Bills Digest No. 8  1999-2000 Superannuation (Unclaimed Money and Lost Members) Bill 1999


Numerical Index | Alphabetical Index

WARNING:
This Digest was prepared for debate. It reflects the legislation as introduced and does not canvass subsequent amendments. This Digest does not have any official legal status. Other sources should be consulted to determine the subsequent official status of the Bill.

CONTENTS

Passage History
Purpose
Background
Main Provisions
Concluding Comments
Endnotes
Contact Officer & Copyright Details

Passage History

Superannuation (Unclaimed Money and Lost Members) Bill 1999

Date Introduced: 30 June 1999

House: House of Representatives

Portfolio: Treasury

Commencement: Royal Assent

Purpose

To:

  • consolidate existing provisions relating to the notification and payment of unclaimed superannuation money, and the notification of lost members of superannuation entities
  • reduce from two to one the number of Commonwealth entities involved in unclaimed money and lost members; and
  • provide that for State/Territory authorities to be able to collect unclaimed money they must operate under laws that meet similar requirements to those applicable to the proposed single Commonwealth entity involved in the area.

Background

The concepts of unclaimed money and lost members are defined for superannuation funds (which for the purposes of this Digest includes approved deposit funds) in the Superannuation Industry (Supervision) Act 1993 (SIS) and its regulations and for Retirement Savings Accounts (RSA) in the Retirement Savings Accounts Act 1997 and its regulations. The definitions of the terms are substantially the same for both superannuation funds and RSAs.

Unclaimed monies occur where a superannuation fund or RSA provider holds money on behalf of a member/account holder and:

  • the person has reached eligibility age for the aged pension (currently 65 for males and 61.5 increasing to 65 in 2013 for females)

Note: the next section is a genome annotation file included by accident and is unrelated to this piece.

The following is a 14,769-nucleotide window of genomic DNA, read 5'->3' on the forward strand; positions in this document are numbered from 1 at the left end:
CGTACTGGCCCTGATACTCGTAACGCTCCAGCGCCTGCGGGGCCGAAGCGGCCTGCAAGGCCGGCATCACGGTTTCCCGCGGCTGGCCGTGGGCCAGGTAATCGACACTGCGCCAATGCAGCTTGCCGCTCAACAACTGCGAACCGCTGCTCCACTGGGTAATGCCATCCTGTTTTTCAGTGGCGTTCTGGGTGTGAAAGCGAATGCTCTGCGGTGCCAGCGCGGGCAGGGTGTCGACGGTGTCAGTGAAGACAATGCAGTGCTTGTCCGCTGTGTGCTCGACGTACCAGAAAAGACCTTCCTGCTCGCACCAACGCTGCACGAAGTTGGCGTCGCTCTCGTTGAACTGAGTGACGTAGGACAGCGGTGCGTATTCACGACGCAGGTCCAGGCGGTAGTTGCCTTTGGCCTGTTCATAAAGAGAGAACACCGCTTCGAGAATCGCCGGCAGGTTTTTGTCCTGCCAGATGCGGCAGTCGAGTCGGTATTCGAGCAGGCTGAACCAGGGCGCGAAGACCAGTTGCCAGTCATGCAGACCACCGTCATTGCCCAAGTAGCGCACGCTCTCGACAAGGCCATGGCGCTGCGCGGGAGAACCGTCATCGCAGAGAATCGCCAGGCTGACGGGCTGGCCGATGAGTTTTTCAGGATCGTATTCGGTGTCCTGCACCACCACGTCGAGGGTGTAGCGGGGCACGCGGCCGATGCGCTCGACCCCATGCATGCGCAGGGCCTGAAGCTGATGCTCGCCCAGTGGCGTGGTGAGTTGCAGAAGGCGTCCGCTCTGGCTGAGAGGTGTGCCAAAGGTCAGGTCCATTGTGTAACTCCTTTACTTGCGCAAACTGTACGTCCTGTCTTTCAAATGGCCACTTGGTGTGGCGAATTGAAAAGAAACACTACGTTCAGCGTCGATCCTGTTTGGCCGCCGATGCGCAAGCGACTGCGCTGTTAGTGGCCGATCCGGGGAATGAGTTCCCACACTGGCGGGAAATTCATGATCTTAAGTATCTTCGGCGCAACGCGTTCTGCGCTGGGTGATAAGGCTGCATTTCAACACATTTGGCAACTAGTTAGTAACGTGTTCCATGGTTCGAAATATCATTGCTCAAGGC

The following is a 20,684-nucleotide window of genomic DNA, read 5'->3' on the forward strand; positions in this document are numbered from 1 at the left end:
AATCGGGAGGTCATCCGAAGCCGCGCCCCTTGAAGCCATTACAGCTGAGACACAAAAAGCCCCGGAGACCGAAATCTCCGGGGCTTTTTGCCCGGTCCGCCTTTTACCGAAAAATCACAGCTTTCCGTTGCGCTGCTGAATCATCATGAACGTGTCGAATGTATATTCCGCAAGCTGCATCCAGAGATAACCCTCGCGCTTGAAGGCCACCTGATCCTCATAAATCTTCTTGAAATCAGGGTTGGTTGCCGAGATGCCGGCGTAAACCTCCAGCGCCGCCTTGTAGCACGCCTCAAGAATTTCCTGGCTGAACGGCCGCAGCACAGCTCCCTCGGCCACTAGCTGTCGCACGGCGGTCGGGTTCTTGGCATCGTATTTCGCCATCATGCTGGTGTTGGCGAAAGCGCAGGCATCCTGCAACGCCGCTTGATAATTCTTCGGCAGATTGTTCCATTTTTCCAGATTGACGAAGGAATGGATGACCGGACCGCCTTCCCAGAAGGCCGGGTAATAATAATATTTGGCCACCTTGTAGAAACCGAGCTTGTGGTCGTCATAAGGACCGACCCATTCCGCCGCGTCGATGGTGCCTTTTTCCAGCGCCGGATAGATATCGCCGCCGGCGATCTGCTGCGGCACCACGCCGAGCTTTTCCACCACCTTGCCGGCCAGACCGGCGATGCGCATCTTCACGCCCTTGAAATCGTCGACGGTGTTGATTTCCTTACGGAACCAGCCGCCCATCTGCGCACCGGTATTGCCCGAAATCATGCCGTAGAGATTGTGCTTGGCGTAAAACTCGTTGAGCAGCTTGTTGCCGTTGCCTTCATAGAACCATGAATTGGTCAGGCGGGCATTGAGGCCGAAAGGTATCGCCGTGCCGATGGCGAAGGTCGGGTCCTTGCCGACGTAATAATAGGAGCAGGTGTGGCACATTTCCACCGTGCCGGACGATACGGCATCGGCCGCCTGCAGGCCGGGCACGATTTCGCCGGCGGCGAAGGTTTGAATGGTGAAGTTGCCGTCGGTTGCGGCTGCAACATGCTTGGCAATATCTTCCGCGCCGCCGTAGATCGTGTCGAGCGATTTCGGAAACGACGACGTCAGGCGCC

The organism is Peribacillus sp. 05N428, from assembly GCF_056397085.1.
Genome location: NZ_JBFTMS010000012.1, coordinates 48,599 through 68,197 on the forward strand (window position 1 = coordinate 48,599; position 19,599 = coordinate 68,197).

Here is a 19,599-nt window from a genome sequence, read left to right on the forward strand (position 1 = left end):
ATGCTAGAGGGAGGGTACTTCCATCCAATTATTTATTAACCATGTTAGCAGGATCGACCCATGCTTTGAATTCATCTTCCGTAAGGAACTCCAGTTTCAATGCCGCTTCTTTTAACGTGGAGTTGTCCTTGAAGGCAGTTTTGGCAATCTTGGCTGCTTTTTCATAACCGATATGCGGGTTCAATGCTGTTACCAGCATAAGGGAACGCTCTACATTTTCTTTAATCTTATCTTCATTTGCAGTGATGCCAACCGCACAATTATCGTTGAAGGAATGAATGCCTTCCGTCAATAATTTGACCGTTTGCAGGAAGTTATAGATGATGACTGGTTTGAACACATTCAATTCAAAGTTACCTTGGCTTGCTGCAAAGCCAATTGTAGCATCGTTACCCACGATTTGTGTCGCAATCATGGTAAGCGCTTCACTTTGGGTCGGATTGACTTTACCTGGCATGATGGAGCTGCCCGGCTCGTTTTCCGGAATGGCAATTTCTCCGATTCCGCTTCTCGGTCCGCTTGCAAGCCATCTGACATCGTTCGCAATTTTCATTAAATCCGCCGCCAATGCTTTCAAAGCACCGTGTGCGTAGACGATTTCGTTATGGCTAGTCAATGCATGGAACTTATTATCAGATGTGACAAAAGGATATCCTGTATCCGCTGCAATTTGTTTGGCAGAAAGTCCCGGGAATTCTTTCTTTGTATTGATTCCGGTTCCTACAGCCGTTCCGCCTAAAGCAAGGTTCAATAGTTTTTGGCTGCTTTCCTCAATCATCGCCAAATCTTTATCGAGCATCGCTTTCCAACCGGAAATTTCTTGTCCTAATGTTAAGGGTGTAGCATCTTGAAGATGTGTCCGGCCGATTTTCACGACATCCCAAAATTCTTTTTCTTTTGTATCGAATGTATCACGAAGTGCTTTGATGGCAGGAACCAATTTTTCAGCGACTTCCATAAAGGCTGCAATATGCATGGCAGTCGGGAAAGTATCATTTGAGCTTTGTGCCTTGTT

• under the terms of the fund/RSA a benefit, other than a pension, is payable to the person
  • the member/RSA holder has not contacted the fund/RSA provider to have the benefit paid, and
  • after taking reasonable steps to find the person, the superannuation fund/RSA provider is unable to pay the benefit as they cannot locate the person.

If the member/RSA holder has died, the same rules apply with the superannuation fund/RSA provider having to take reasonable steps to locate the beneficiary entitled to the benefit.

The definitions for a 'lost member' are also substantially the same for superannuation funds and RSA providers. The main circumstances where a member is taken to be lost are:

  • where the member cannot be contacted as the fund/RSA provider has never had an address for the person; or has written to the person's last known address twice (once if the trustee/RSA provider so chooses) and the letters have been returned unclaimed
  • the member/RSA holder has become inactive as they have been a member/RSA holder for at least 2 years and there has been no contribution on behalf of the person for 2 years, or
  • for superannuation funds, the member joined as a lost member from another fund or as a RSA lost member.

The above will not apply if during the last 2 years the fund/RSA provider has verified the person's address and has no reason to believe that the address is now incorrect. It also will not apply where the member/RSA holder has taken a positive step that indicates that they wish to remain a member/RSA holder or has communicated an intention to so remain.

In addition, a trustee/RSA provider may determine that a member/RSA holder is permanently excluded from being a lost member. However, the trustee/RSA provider may also determine that a specific member/RSA holder, a class of members/RSA holders or all members/RSA holders are not to be permanently excluded from becoming lost.

The consequences of money becoming 'unclaimed' are similar for superannuation funds and RSA providers in that they are paid to government bodies rather than being retained. It may be noted that no interest is payable on such funds. It could be argued that a rate of interest similar to that payable for long term government bonds should be payable as there are virtually no costs in retaining such funds other than those associated with processing a claim.

For unclaimed money in a superannuation fund, SIS provides that the trustee is to prepare a statement every 6 months of the unclaimed money and forward the statement to the Australian Securities and Investments Commission (ASIC). The unclaimed money is also to be forwarded to ASIC. However, if a State or Territory law requires that either a statement of unclaimed money be made to an authority of the relevant State/Territory, or the money paid to such an authority, the relevant part of the Commonwealth law need not be complied with. In effect, the State and Territory laws will have precedence even though the Commonwealth has Constitutional power to legislate in this area. Similar rules apply to unclaimed money in RSAs, although in such a case the money is to be paid to the Treasury rather than ASIC.